Myth: The Rape Fantasy

Today I read someone claim that because some women have “rape” fantasies, they must be motivated by a sex drive that causes them to subconsciously behave in a manner that would allow them to “fulfill” these fantasies, impacting their impulses and the way they dress and behave as well as what they notice and their reactions in certain circumstances.

I think I’ve mentioned this in passing, but this claim is so pointless in the context in which it was made that it suggests an unjust underlying proposal, that I have to dedicate a post to emphasizing that it is wrong at its very premise: women do not have rape fantasies in which they are victims.

There is no such thing as a rape fantasy unless you are the attacker. Someone who is fantasizing about being “raped” is not fantasizing about being raped when he or she is clearly consenting to being in such a situation within the fantasy, and constructing the details of the situation. Similarly, you can fantasize about being dominant in a power struggle, but it’s not a rape fantasy if in the fantasy you know that your partner is in fact consenting. You are fantasizing that they are wanting it even as they say otherwise. Unless you are fantasizing about someone who is struggling against you and actually means no (in which case you’re a total disturbing ass) that is not a rape fantasy.

The term “rape fantasy” to describe a simple fabricated circumstance of no-means-yes is deeply problematic, and leads to all kinds of bullshit suggestions like this.

The only possible way there could be a rape fantasy ever is if the person in question is fantasizing about raping (and not being “raped”) and the victim is actually a victim in the fantasy. All other cases are not rape fantasies. No one asks to be raped. Ever.

This is just another way / excuse for people to water-down the word rape and escape all responsibility.

28 responses

  1. Just a question.

    What if someone is fantasizing, and in the fantasy they are the victim. Really, the victim. And they don’t want to have the fantasy but they can’t stop it? That’s not consenting because it’s a fantasy is it?

  2. Nahida, this guy’s (was it a guy?) claim isn’t totally bizarre, which I think you know because you attacked the core and not what he built on it. OF COURSE we, on some level, signal our subconscious desires through our actions. What’s disturbing is that he would point this out as if it’s significant, or some kind of “justification”. So what? What is it any concern of his why she does things or what’s going on in her head, unless he is looking for justification? He will still require her clear consent.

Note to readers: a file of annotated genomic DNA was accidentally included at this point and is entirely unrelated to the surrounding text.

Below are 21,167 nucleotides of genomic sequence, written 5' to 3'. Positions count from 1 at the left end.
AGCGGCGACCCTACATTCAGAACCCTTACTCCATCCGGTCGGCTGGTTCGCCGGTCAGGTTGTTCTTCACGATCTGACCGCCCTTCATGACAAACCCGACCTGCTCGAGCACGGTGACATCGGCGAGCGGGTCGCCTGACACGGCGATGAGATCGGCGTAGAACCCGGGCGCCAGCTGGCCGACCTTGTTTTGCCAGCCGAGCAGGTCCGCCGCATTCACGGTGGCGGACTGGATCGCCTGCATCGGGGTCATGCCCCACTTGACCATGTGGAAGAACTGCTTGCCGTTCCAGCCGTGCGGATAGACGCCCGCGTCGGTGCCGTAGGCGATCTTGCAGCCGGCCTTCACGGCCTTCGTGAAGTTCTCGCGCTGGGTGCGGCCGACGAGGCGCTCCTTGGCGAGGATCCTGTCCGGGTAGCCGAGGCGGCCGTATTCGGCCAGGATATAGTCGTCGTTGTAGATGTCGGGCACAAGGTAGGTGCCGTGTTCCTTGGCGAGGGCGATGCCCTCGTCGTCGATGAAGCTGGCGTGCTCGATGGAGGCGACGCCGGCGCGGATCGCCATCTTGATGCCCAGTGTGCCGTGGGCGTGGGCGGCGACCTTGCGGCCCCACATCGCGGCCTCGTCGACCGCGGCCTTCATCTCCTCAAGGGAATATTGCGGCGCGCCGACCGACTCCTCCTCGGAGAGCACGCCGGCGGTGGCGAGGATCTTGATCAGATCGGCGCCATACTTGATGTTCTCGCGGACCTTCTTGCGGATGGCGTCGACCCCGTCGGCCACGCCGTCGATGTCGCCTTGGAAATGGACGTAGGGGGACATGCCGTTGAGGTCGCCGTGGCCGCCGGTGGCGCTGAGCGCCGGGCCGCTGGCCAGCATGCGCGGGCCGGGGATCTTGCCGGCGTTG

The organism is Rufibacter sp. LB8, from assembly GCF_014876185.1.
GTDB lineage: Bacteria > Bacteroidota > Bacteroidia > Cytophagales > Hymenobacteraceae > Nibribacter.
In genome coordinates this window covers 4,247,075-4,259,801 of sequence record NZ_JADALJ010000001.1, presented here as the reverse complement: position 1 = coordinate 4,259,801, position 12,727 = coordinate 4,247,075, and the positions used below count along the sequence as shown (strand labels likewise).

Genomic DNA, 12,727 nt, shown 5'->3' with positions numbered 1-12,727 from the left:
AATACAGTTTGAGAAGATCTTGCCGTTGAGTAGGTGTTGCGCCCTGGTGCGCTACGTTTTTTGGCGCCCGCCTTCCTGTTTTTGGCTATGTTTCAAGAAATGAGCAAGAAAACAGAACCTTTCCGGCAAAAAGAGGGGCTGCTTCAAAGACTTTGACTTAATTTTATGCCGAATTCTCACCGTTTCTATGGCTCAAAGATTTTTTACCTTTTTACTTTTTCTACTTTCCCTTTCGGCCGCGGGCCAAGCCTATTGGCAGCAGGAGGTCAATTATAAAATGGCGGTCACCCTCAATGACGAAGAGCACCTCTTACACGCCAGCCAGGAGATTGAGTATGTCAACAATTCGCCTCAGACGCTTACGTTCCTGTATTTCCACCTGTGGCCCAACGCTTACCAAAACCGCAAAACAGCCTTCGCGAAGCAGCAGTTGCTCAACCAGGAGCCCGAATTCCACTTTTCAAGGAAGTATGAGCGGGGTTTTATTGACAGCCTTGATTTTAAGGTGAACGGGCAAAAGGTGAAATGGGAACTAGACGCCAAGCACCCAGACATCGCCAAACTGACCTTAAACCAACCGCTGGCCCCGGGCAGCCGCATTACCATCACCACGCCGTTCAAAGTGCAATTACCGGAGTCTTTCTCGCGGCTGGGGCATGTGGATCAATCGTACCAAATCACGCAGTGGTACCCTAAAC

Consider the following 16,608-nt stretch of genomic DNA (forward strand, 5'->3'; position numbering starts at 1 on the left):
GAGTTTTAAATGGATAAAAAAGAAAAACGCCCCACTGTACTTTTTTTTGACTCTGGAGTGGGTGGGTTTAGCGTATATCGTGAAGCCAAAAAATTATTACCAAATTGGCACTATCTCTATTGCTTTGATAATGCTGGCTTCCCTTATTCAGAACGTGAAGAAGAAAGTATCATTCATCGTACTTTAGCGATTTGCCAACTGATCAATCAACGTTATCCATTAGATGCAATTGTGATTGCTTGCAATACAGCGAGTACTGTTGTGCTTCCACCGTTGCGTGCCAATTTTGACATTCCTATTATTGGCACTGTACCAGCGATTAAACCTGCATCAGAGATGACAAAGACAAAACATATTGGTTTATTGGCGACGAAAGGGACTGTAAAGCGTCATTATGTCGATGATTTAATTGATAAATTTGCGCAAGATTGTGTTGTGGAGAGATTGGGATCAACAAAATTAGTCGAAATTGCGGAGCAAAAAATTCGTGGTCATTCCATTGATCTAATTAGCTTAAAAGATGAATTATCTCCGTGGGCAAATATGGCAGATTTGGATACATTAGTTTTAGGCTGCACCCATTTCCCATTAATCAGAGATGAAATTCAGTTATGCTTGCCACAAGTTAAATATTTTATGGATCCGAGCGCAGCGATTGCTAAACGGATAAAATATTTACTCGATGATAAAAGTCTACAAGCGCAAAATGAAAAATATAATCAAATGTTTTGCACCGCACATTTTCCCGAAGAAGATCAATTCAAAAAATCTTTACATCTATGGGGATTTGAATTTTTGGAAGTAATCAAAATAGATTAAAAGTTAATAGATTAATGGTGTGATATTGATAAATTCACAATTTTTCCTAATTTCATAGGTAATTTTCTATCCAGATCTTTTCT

3. I have Serious Thoughts about this issue, mostly because I have non-consent fantasies in which I am the perpetrator.

    I think the most important thing to understand is the difference between reality and fantasy. I may fantasize about non-consent; I feel an instinctive sense of horror and revulsion at the idea of raping someone. (Let me be clear: if you actually want to rape people, you don’t have a disturbing-but-harmless kink, YOU ARE A RAPIST FUCKHEAD.) Similarly, someone might fantasize about being forced to have sex and feel an instinctive sense of horror and revulsion at the idea of being raped.

    The psychology of rape and a non-consent fantasy are very different. In my non-consent fantasies, for instance, the person doesn’t want sex for some reason (possibly a really good reason– I get quite a lot of mileage out of people with religious reasons to not want sex) but is overcome by desire to the point that they can’t help but have sex. I am going out on a limb here to say that actual rape is /nothing like that/.

    Similarly, someone else might fantasize about a dark stranger forcing them to have sex, but that doesn’t necessarily mean they want to be raped. They might like rough, forcible sex, or being desired so much their partner is willing to do anything to have them, or the freedom from slut-shaming this affords them (since, hey, they didn’t want to do it anyway).

    tl;dr: Fantasy =/= reality, fantasizes about rape =/= wants to be rape survivor or perpetrator

    • but is overcome by desire to the point that they can’t help but have sex. I am going out on a limb here to say that actual rape is /nothing like that/.

      The thing is, this is key. Being overcome by desire is not consent yet but acting on that desire, at that point is consent. If you are fantasizing that your partner is overcome with the desire to have sex and then willingly submits to you because of his/her own desire, you’ve fantasized they’ve consented. Of course we’re talking about fantasy, so the differentiation is kind of meaningless. =P But understanding fantasy =/= reality is crucial. In fantasy everything is constructed, no one is hurt, and control is ultimately yours. The problem I had with this person is essentially the confusion of fantasy with reality–that if a woman fantasies about rough or forcible sex, and behaves in such a way to betray this, that it has anything at all to do with anyone else’s reality. Having no apparent reason of pointing out that people can act on their subconscious desires, he sounded like he was looking for wiggle room (ie it wasn’t rape it was miscommunication! besides she wanted it etc etc)

      • But to get to that point of consent, wouldn’t there need to be some amount of coercion? Sex by coercion is rape.